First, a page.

Coulsdon’s Carservatives declare: ‘Carry on Speeding’

The Tories in Coulsdon have formed an unholy alliance with a car campaigner whose extreme conduct even saw him kicked out of UKIP. Our transport correspondent JEREMY CLACKSON reports

20mph zoneThe leadership of the Croydon Conservatives has been issuing post-truth emails to their members in the south of the borough which include clearly recognisable phrases and false claims usually made by a car campaigner that include dire warnings that the roads around Tory heartland Coulson might, gulp, suffer a fate worse than death: 20mph speed limits.

Inside Croydon‘s loyal reader will already be familiar with Peter Morgan, who was kicked out of the Tory Party and even expelled by UKIP, and who holds views on road safety which are so hilarious that they have been laughed out of court (well, public inquiries).

In this Forrest Trump world, though, facts are to be dispensed with, and what counts is getting the mob to believe whatever suits demagogic politicians. So in Coulsdon, Croydon Tories have been parroting many of Morgan’s untrue claims about 20mph, regurgitating uncritically from the materials he has produced on behalf of the fanatical Alliance of British Drivers.

Sara “Book Token” Bashford – Gavin Barwell’s office assistant whose elevation to the post of deputy leader of the Croydon Tories makes you wonder about the intellectual capacity of her rivals for the role – has sent a letter to the Coulsdon West Residents’ Association which has been given undeserved prominence on its website.

The Coulsdon East Tories have repeated this nonsense on their own web page. And Simon Brew, who apparently managed to get elected as a councillor, has taken the same pile of old tosh to the people of Purley.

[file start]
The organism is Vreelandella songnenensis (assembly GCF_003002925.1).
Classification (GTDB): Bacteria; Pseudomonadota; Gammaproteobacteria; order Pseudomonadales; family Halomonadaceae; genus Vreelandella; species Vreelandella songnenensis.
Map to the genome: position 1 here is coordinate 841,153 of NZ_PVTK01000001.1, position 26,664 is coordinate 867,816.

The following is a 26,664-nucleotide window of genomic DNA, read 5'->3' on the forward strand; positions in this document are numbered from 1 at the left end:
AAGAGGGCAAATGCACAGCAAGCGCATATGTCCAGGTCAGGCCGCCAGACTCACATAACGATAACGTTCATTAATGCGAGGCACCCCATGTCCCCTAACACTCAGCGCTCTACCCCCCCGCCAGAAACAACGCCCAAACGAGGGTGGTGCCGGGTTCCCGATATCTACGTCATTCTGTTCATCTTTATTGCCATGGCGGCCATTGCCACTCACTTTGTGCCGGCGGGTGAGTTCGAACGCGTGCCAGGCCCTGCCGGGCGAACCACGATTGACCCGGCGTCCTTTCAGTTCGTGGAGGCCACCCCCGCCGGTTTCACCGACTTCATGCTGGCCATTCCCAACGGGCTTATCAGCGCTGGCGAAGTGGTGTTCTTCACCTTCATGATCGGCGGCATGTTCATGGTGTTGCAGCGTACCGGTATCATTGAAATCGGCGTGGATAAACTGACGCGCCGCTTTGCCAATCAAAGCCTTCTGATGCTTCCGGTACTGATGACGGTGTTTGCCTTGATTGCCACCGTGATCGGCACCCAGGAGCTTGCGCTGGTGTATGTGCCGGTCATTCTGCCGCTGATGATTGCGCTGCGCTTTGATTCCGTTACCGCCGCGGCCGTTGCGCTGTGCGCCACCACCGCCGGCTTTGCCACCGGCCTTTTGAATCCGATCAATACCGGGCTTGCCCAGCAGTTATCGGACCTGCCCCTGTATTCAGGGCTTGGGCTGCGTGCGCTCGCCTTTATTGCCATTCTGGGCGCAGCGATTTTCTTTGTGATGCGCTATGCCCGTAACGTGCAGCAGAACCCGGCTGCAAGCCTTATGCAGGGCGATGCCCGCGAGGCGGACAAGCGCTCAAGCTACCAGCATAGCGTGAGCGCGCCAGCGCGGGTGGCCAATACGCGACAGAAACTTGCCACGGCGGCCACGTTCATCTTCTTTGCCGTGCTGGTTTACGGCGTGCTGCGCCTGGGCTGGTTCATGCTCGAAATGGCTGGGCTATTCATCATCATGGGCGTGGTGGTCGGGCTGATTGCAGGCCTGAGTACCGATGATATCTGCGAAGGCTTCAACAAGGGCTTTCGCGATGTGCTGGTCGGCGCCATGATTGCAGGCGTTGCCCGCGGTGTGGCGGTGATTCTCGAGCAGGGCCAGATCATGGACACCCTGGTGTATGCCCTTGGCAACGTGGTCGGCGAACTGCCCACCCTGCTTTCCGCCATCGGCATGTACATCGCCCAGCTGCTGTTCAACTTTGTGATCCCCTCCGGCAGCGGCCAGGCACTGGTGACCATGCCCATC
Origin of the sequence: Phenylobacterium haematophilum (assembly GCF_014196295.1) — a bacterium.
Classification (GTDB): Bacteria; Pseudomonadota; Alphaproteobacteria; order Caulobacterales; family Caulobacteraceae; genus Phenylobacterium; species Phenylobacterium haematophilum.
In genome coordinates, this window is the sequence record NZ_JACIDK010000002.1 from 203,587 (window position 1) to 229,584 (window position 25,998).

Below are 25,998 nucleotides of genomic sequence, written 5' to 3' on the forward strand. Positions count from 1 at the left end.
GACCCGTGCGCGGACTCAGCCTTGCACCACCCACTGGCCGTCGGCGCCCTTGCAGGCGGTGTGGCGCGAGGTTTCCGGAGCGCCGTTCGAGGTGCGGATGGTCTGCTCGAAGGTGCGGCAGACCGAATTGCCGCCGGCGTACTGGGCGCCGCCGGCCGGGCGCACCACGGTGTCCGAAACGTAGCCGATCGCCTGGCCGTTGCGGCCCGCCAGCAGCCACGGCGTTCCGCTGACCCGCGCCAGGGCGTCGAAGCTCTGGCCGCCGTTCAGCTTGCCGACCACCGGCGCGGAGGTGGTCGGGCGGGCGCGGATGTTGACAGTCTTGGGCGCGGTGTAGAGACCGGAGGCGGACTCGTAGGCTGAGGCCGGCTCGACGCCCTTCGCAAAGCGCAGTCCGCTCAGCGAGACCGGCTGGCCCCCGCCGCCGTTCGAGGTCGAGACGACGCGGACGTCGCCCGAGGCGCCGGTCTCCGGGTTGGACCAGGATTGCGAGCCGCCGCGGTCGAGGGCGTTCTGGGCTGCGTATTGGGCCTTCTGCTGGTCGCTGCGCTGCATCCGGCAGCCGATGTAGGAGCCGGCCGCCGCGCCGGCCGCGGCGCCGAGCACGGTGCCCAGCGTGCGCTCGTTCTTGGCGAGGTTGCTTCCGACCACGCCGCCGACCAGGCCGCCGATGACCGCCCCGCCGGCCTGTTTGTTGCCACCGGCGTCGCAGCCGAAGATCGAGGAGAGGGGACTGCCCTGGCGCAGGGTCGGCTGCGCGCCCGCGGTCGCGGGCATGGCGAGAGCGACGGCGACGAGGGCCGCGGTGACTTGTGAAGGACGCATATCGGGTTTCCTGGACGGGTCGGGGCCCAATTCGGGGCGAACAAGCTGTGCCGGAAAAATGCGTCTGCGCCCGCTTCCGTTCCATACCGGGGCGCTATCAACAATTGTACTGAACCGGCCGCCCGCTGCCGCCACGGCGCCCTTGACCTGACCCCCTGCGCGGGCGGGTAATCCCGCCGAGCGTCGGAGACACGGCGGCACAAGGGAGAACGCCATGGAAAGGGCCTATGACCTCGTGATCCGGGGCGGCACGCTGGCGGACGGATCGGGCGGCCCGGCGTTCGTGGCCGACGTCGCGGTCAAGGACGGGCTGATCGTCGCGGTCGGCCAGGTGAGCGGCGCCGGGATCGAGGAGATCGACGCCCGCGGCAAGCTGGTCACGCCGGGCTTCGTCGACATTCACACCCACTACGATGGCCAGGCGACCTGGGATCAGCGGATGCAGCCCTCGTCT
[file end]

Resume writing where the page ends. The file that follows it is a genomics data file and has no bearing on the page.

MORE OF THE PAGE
Morgan’s influence in the material put forward by the Tories appears obvious. His tendency to refer to a “blanket” 20mph zone is repeated by the Tories, even though the 20mph zones are not to be applied on all roads – as Morgan clearly tries to insinuate – but only on residential streets, with main, arterial routes maintaining their present speed limits.

Peter Morgan: or is it?

Peter Morgan: expelled from the Conservatives and UKIP, he is now influencing Croydon Tory policy

And UKIP in Croydon has also rallied to the populist cause against 20mph being introduced in the south of the borough.

Morgan’s erstwhile fellow Kipper, Michael Swadling, has been given an uncritical platform in a little-read rag which has been supported from its launch by Mario Creatura, another former Barwell bag-carrier who is now a councillor for Coulsdon West.

It’s unclear whether Morgan’s views are shared by Peter Staveley, the former chair of Croydon UKIP and regular losing election candidate, who as reported in Inside Croydon, fell out with Morgan and the always ridiculous Winston McKenzie over this very matter.

The 20mph zones in residential streets was part of a manifesto pledge by Labour before the 2014 local elections. It appears that Croydon Tories have decided to oppose having safer roads in the borough because… well… because it’s a Labour policy.

As has come to be expected, Bashford’s claims don’t stand up to any sort of adult scrutiny.

• “At low speed, pollution is greater”, Bashford has regurgitated – no evidence is provided for this claim. A scientific study into 30kph zones in Belgium concluded that for some pollutants it made little difference either way but that “exposure of residents to one of the most toxic components of the urban air pollution mixture may therefore decrease”.

Sara Bashford: out of her depth. As usual

Sara Bashford: out of her depth. As usual